Namaqualand – Knersvlakte

About the Birding

The first place to look, would be the Knersvlakte Nature Reserve, proclaimed only in 2014 and covering over 80 000ha, this reserve is home to an overwhelming number of succulents. Over 1500 species of plant occur here, and almost 200 are found nowhere else in the world and most are at risk of extinction, thankfully these are now being formally protected.

From the outset, the area might look rather desolate, but the closer you look, the more you’ll see.
Often perched out on the roadside fences and telephone poles, Greater Kestrel, Rock Kestrel and both Pied and Cape Crow can be seen. Booted Eagle and Yellow-billed Kites often grace the skies, whilst European Bee-eater, Common Swift and Barn Swallows join them in the summer months. Scanning the uniquely adapted vegetation, especially in the sandy dunes, one might spot Namaqua Sandgrouse, especially in the shady areas beneath shrubs in the heat of the day. These more vegetated areas also house Cape Clapper Lark, Karoo Lark and Spike-heeled Lark, the former best picked up by its characteristic display flight from which the name is derived. Ant-eating Chats are often perched on the roadside, their white wings conspicuously seen in flight. Listen out for Rufous-eared Warbler which is common in the area, and in the denser bush along the Varsch River, situated 14km north of Vanrhynsdorp, one might find Pririt Batis, Yellow Canary, Acacia Pied Barbet and other dry thornveld species.

Key species:

Southern Black Korhaan, Bokmakierie, Greater Kestrel, Namaqua Sandgrouse, Cape Clapper Lark, Karoo Lark, Spike-heeled Lark, Cape Penduline-Tit, Rufous-eared Warbler, Pririt Batis

About the Birding Site

Located at the southern end of the Namaqualand, the Knersvlakte (meaning ‘grinding flats’ from the sound made when walking on the gravel) is characterised by its quartz-strewn plains and sandy dune system. Although the birding in the area is overshadowed by its high diversity of small succulents, it is still worth scanning the area for a few of the specials that are on offer, especially in spring when the area comes alive in the flower season.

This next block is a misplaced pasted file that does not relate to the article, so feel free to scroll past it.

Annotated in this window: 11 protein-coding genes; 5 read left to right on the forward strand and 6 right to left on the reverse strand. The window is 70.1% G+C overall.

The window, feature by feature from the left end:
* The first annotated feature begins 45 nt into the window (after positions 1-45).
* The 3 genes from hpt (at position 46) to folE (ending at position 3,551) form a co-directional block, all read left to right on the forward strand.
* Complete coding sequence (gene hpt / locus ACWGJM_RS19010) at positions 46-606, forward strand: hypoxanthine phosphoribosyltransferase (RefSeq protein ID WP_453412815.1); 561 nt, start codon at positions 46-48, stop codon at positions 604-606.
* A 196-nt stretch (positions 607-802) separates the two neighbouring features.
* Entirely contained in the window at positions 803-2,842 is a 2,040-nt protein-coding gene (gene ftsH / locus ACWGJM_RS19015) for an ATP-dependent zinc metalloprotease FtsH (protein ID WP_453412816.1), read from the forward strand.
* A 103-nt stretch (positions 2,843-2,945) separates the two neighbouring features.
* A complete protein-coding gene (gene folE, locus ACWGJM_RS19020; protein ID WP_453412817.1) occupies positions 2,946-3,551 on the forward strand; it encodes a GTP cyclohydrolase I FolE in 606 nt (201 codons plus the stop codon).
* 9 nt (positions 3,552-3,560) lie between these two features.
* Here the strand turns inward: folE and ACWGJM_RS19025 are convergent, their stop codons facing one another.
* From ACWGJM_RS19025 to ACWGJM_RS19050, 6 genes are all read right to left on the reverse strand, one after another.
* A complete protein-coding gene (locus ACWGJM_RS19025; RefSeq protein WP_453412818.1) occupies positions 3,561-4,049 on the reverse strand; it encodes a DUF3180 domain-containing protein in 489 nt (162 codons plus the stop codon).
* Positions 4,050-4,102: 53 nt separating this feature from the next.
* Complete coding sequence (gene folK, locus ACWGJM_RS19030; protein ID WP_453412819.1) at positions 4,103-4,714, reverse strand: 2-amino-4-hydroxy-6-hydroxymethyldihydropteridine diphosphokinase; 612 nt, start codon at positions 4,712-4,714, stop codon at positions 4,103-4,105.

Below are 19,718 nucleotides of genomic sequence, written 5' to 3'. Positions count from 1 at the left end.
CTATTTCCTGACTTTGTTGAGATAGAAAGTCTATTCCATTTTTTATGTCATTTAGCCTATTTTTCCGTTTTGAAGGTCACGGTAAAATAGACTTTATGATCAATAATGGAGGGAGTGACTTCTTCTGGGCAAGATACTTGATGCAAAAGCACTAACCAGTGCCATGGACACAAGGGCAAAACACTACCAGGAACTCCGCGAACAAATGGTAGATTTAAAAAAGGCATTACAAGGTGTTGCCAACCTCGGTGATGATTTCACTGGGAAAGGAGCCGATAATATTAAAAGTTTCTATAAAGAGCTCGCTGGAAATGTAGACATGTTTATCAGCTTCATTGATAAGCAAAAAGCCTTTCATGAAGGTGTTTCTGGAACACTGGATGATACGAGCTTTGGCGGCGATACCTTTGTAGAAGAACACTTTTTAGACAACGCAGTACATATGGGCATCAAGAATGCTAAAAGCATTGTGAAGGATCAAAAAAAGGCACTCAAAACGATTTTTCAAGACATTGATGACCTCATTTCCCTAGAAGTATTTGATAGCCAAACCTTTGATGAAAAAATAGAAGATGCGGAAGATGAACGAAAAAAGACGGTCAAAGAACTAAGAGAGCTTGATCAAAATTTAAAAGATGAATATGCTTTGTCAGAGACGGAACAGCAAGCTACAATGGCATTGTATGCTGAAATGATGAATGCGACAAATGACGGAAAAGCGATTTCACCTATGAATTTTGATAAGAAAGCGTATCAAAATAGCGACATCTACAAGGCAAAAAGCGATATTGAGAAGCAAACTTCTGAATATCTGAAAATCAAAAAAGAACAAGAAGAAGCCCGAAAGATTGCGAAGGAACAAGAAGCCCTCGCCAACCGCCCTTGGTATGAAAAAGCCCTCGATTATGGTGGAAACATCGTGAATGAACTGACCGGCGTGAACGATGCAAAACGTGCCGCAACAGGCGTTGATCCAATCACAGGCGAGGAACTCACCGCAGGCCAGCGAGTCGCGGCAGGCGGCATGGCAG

Key species:

Southern Black Korhaan, Bokmakierie, Greater Kestrel, Namaqua Sandgrouse, Cape Clapper Lark, Karoo Lark, Spike-heeled Lark, Cape Penduline-Tit, Rufous-eared Warbler, Pririt Batis

Other Related Information

Access and facilities:
The Knersvlakte is situated in the Succulent Karoo Region which is very arid and due to this, extreme temperature fluctuations can be experienced. Pack sufficient warm and light clothing to accommodate for this.

Important information:

  • Although this is a low risk malaria area, consult your doctor/chemist.

Other related information:

Directions:
Accessing the Knersvlakte is easy, only requiring a three-hour drive north of Cape Town along the N7. You’ll find yourself in the heart of the area at -31.2774 18.5590.

Recommended accommodation nearby:
There are a number of private Bed & Breakfasts and lodges in the Vanrhynsdorp area, which are all available through online booking sites. There are no BirdLife Recommended Accommodations listed for this area.

Local guide information:
There are no community bird guides available for this site. However, there are a number of BirdLife Recommended Tour Operators that can supply guides or guided tours for this site, Unearth Safaris.

Text prepared by:
Justin Rhys Nicolau (Unearth Safaris)

Key species:

Southern Black Korhaan, Bokmakierie, Greater Kestrel, Namaqua Sandgrouse, Cape Clapper Lark, Karoo Lark, Spike-heeled Lark, Cape Penduline-Tit, Rufous-eared Warbler, Pririt Batis

Contact details:

N/A

Download Checklist